Old news interests me. I don’t intentionally wait to read things, but inevitably backlogs happen. With work, school and family (in order of time commitment, not importance), it is easy to get behind. Everyone seems to have a busy life these days and in that vein, I must confess to falling behind in my reading. I attribute this to being a bit too ambitious in creating my to-do lists. Since reading is typically towards the end of the list, it often does not get the time I’d like to dedicate to it.
I am selective in my late news though, not just anything makes my delayed reading list. For the last six years I’ve religiously read The Economist. I don’t know if it is the different point of view, being a British publication, but I always find their articles engaging and thought provoking. I’ve also recently starting reading Bloomburg Businessweek, a subscription came with my enrollment in school.
These two publications make up my tardy readings, my standard operating procedure is to be about two to three issues behind. With pretty much everything else, if I don’t read read it right away it gets filed into the ‘not-going-to-happen’ category. I think part of the reason I do make an effort to read most of The Economist and Bloomburg Businessweek is their nuanced point-of-view. Both publications have an ideological tint, but they use that framework to examine issues for relative merits, instead of using it to justify party-line opinions. As seems to be the case in many other media outfits.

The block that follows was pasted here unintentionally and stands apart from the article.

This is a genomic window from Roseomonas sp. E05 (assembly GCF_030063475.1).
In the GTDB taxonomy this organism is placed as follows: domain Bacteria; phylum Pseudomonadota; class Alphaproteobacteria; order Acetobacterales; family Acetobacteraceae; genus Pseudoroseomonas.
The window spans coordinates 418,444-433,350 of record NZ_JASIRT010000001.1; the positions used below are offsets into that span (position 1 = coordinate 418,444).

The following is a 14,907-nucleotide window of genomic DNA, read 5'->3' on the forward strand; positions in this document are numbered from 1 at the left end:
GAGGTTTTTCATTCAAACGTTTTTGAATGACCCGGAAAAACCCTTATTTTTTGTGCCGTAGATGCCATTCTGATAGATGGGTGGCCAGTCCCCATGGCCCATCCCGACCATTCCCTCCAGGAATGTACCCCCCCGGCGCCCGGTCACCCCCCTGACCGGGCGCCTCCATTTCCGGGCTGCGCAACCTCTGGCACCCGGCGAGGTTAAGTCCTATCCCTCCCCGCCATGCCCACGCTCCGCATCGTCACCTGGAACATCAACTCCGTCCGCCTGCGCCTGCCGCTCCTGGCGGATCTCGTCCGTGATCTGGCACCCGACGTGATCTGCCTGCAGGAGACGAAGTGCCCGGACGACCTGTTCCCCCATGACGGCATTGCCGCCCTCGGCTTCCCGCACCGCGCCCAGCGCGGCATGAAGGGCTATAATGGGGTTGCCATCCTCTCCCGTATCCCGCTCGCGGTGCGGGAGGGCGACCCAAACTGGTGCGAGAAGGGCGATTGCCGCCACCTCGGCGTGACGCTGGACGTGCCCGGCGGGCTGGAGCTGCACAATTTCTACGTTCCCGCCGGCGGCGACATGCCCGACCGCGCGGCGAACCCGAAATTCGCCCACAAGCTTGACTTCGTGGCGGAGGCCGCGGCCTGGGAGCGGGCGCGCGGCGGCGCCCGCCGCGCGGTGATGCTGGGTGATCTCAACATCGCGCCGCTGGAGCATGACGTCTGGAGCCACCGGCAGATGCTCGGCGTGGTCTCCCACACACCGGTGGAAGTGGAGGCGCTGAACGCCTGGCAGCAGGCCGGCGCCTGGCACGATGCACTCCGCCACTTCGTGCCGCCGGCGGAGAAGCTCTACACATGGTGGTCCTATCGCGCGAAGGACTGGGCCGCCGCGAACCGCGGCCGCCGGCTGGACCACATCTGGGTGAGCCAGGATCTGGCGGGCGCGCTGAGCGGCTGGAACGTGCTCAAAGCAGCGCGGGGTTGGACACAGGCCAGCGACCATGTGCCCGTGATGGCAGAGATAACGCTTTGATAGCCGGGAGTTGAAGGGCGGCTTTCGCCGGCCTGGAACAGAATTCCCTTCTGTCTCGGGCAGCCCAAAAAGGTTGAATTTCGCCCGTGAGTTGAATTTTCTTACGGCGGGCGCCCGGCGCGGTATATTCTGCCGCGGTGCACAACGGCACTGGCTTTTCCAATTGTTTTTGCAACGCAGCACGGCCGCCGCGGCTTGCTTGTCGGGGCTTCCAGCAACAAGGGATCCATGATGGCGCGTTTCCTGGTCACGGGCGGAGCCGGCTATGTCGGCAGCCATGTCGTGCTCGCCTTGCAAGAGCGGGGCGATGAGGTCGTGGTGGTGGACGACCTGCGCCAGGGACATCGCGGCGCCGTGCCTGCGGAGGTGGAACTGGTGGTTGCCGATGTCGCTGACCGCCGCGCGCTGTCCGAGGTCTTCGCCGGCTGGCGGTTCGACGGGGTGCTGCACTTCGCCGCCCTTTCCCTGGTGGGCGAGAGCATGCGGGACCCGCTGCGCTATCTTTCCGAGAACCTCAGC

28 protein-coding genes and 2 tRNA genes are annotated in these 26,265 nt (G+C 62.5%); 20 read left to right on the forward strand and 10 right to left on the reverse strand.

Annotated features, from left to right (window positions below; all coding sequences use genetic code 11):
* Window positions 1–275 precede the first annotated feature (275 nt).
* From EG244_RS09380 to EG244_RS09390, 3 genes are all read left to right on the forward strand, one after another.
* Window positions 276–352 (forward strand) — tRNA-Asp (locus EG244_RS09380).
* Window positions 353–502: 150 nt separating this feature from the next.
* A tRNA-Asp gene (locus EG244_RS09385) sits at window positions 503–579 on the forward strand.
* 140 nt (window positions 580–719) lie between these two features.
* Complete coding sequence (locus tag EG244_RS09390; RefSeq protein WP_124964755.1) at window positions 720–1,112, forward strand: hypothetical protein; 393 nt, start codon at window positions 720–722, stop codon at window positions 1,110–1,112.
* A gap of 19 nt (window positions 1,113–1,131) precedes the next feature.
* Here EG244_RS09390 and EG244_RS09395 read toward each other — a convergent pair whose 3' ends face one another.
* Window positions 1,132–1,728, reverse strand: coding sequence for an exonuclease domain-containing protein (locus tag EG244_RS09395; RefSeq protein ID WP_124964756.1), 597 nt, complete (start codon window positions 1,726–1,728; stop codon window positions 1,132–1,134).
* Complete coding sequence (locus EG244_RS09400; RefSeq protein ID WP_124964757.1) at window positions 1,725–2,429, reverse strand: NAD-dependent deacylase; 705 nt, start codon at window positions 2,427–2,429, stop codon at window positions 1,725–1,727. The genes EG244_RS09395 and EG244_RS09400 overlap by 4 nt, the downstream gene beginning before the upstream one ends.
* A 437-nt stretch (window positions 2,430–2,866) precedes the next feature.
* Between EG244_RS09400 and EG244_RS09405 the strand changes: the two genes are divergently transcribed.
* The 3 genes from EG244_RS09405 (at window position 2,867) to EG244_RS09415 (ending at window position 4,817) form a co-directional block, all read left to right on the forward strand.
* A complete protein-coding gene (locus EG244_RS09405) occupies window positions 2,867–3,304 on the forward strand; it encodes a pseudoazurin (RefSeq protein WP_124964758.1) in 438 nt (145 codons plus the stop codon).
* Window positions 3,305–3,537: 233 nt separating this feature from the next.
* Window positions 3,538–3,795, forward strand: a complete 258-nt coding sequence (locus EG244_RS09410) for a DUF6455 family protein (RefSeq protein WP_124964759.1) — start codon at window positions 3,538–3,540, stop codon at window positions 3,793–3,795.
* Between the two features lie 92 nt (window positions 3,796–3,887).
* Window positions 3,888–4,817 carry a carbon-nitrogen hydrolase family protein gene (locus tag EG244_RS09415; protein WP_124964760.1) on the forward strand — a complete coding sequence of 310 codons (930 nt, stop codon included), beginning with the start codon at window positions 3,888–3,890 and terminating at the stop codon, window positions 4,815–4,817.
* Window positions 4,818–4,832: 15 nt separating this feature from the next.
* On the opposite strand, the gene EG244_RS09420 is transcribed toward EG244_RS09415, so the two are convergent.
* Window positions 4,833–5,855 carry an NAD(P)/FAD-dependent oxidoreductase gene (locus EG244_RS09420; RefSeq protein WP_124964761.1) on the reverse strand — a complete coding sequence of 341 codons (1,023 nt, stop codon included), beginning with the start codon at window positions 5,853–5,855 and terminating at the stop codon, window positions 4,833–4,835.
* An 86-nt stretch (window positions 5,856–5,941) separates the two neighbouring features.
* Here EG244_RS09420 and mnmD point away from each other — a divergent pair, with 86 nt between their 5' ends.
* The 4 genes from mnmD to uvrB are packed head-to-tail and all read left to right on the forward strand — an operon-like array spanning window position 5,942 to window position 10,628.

I’m sure that I’m not the only one with this tardiness habit, but I might be one of the few who enjoy it. I know that just because I read it late doesn’t mean that there was more thought put into the article between when the news happened, and when I read it. But there is something about being a bit removed from events to get perspective.
The twenty-four hour news cycle doesn’t always produce ground-breaking journalism. There are situations where events develop so rapidly that covering live events is warranted, such as the current popular upheavals in Egypt. But the majority of the time, it seems that cable stations like CNN and Fox News cover stories simply because they need something to fill the airtime, not because it is inherently news worthy.
That is why, with this blog, I promise no up-to-the-minute updates. Some might cynically decry this pledge as an excuse for laziness, and they might be right. But I much prefer to think of it as a promise of quality over quantity.
My plan is for the majority of posts to be about science, and specifically about my struggles to communicate it, as that is my career. I lead a multifaceted life though, so there will be a variety of topics discussed. I am currently pursuing an MBA through Loyola Marymount University’s part time program, taking two classes a semester. I’m also starting a family with my wife and am interested in personal technology.
So with that guide map in mind, this is the start of my blogging journey! As is my way, I might be a bit late to the blogging trend, but hopefully that delay will have produced more fully thought-out content.